At a crowded photography location like this (Merlion Park in Singapore), keep your tripod setup as low as possible so that it takes less space on the ground and reduces the risk of someone accidentally kicking your tripod legs.

Tripod Alternatives

To avoid such a nightmare, I’m also using a sort of a tripod alternative that helps stabilize my camera setup. A clamp tripod like the Manfrotto 035 Super Clamp without Stud comes in handy at places with high winds or at crowded city shooting locations where you feel worried about someone accidentally kicking your tripod legs.

It’s not that you can use a clamp tripod anywhere you want, as it needs a railing or something that it can be clamped onto. But where possible, this setup can be rock solid (with a load capacity of 15kg) and the resulting long exposure photos are appreciably sharper than those shot using a regular tripod.

Super clamp in use - Avoid Long Exposure Photographers’ Worst Nightmare by Setting Your Tripod Low

A Super Clamp is like a game changer, it’s small and strong.

Set up clamp - Avoid Long Exposure Photographers’ Worst Nightmare by Setting Your Tripod Low

To mount a DSLR on a Super Clamp, first, plug a separately-sold Manfrotto 208HEX 3/8-Inch Camera Mounting Platform Adapter (or a cheaper alternative Manfrotto 037 Reversible Short Stud) into a Super Clamp socket and secure it with the double lock system. Then mount a tripod head with DSLR on the mounting platform adapter, just like you do with your regular tripod.


I hope these tips help you avoid making the same mistakes I did. Don’t blindly follow the mantra that says, “Extend your tripod and place the viewfinder at your eye level” (you’ve probably heard about that before!).

There’s nothing wrong with setting up your tripod low and bending down. This increases your chance of capturing sharp long exposure photos in high winds and also prevents your tripod legs from getting accidentally kicked.

If you have any other tips or experiences to share, please do so in the comments below.

Read more from our Cameras & Equipment category

Joey J is a Singapore based enthusiast photographer primarily shooting cityscapes at twilight and dusk (a.k.a. blue hour). Get his free eBook Taking Your First Long Exposure Photos at Blue Hour. Or visit his website LASTLIGHTS.NET where he posts his best photos (from Singapore, Brunei, Southeast Asia, and beyond) and shares his experience photographing cityscape photos with long exposure at blue hour.

  • Steven

    I love the idea of the clamp! Thanks for sharing!

  • You’re welcome! The clamp comes in very handy, indeed.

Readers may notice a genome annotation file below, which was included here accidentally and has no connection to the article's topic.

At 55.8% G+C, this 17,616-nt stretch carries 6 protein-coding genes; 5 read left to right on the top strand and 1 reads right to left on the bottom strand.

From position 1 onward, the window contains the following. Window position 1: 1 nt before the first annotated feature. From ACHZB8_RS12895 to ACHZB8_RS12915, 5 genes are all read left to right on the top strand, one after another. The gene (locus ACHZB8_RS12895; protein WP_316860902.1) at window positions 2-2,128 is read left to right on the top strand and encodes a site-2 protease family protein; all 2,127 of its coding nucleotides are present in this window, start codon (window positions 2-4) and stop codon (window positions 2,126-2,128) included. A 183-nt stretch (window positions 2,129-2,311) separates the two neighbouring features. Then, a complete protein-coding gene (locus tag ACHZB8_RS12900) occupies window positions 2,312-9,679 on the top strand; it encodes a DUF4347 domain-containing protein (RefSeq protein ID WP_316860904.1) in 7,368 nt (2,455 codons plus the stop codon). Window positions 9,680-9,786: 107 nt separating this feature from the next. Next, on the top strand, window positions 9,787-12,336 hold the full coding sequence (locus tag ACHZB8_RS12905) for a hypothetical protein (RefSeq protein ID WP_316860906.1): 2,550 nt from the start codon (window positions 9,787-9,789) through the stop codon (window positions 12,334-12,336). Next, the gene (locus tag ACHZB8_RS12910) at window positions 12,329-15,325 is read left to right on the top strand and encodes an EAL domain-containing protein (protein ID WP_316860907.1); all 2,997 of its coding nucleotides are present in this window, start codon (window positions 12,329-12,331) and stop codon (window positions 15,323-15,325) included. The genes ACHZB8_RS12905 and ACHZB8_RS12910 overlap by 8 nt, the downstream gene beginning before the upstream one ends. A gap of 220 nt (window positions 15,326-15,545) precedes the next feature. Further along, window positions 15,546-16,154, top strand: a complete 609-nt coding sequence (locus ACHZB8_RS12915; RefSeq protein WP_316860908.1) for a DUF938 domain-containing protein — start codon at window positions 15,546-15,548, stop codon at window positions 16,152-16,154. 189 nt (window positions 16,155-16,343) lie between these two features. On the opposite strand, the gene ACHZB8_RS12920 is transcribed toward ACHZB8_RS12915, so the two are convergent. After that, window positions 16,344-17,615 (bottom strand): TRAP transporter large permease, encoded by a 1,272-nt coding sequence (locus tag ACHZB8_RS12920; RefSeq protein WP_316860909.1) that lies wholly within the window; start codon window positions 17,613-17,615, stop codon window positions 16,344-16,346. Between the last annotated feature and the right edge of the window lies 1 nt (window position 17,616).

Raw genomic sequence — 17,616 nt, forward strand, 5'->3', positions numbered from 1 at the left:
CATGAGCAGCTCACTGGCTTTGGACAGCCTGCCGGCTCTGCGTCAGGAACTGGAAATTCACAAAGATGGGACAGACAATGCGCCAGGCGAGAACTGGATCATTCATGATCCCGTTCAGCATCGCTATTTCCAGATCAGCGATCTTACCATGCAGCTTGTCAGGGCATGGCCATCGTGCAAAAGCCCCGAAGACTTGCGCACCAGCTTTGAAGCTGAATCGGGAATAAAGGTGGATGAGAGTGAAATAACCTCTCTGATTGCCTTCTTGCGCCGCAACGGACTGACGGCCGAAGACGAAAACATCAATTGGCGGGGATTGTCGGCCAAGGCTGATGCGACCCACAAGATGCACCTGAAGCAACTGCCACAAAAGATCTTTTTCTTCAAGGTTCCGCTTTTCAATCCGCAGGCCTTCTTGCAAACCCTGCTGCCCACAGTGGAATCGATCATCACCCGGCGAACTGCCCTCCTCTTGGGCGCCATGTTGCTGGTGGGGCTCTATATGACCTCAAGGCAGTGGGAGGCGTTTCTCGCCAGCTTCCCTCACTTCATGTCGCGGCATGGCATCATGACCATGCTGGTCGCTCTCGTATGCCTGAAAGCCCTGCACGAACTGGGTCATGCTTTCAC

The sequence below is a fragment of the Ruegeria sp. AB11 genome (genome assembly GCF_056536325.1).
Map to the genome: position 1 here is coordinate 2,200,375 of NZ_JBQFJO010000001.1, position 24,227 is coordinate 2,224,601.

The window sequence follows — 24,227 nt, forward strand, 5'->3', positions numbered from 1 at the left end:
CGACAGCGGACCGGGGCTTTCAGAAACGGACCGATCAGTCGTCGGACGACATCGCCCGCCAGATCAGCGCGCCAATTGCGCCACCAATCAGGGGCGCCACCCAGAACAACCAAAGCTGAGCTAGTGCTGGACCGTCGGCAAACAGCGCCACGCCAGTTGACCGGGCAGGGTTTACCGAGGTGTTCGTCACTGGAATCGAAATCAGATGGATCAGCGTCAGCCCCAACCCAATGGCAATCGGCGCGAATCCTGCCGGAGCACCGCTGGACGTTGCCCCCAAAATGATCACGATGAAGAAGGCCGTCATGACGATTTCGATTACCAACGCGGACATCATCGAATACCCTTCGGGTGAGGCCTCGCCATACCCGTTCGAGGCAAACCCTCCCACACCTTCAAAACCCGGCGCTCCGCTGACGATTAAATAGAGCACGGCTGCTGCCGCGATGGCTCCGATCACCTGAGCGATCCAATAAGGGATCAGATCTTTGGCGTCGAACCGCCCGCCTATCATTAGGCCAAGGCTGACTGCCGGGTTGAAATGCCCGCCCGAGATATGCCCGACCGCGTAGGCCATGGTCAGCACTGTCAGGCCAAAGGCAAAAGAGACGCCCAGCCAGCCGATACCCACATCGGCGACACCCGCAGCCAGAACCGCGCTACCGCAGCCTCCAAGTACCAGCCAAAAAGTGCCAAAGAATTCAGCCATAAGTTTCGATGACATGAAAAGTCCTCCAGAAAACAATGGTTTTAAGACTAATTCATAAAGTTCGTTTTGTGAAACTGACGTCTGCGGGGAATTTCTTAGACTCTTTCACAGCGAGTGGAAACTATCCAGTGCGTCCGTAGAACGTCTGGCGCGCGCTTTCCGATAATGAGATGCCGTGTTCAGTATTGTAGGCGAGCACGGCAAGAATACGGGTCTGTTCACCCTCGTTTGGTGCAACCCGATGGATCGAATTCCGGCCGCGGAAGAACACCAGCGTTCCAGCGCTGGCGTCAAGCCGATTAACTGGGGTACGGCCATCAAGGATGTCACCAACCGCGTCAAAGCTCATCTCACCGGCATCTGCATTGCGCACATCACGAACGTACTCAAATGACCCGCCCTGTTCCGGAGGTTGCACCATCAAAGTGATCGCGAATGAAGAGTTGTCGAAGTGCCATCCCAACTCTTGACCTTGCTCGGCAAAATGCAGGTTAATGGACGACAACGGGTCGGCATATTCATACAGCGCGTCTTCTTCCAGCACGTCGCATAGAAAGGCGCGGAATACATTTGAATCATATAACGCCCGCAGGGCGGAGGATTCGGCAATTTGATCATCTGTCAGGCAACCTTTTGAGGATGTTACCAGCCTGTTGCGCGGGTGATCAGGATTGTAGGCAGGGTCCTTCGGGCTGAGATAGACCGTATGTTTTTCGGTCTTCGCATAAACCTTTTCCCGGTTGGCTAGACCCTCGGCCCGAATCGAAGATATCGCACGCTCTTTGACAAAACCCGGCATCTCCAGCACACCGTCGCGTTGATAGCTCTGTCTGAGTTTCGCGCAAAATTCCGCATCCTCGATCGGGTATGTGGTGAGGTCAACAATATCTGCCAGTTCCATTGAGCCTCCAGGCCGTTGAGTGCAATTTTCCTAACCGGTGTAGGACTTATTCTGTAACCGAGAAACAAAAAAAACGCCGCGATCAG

• TByte

    Clamping to a railing is probably even worse than extending the center column. Railings will transmit vibrations from across the structure.

  • Well, that’s a valid concern. That said, all my past photos have come out quite sharp. We just need to hope that we won’t come across a crazy person kicking the railing bars while shooting cos that will definitely affect the photo!

  • Dave Bosen

    One other important tip is to remove the camera strap before you setup the shot. You’d be surprised how easy it is to overlook and how many people I see shooting long exposure with the strap still on. It can really impact your stability in even the smallest breeze.

  • Thank you for sharing the tip and adding the value to the post! I’ve heard about this before, but haven’t tried. Just being lazy to remove and put it back later again. I’ll implement this, too. Thanks!

  • Great article and very true about extending the center column, although my Manfrotto is extremely stable the only time I’ve extended the center is when I needed the camera to be taller than me. I was using flash too so even if there was some tiny shake, the flash would freeze the movement.

  • Thank you Daniel for your comment! Such situations are definitely fine, I guess. I did that when shooting 3+ minutes long exposure at a windy location near The Peak Tower. That was crazy…! Hope you’re having a good day. 😉

  • Himalayan Addict.

    Absolutely agree. Vibration (e.g. in the pics above depicting shots over a road) is very typical in those situations (from buses / large vehicles / people’s hands on the rails / or just a large number of people on the bridge/overpass). It can work but a free standing tripod is much preferred in that situation.
    BTW when setting up a tripod in a crowded location for long exposure I personally straddle the legs to prevent anyone accidentally kicking them 😀
    Also vibration (and slight blurring) may not always be obvious on an LCD screen so I always take a few shots (re-adjusting the focus each time since it may be off slightly or the focus ring have received a tiny but not obvious, knock).

  • Thanks for all the tips! As for setting up a tripod in a crowded location for long exposure, I always get nervous when kids/toddlers come around cos they’re more likely to accidentally kick the tripod legs… When this happened to me once previously, it was a teenager, though.

  • I ditched the ballhead for arca swiss cube gear head. maybe no diff for ‘sharp’ photos but man what a difference in user experience and happiness.

    As for an alternative to a tripod, the Platypod Ultra looks interesting. Use it in places that ‘don’t allow’ tripods.

  • Thank you for sharing the info! I didn’t know about Platypod Ultra and just searched online. Looks quite interesting! A typical place that doesn’t allow tripods is an observation tower (mostly indoor), but not quite sure if this suits an indoor use. I’d love to test this stuff!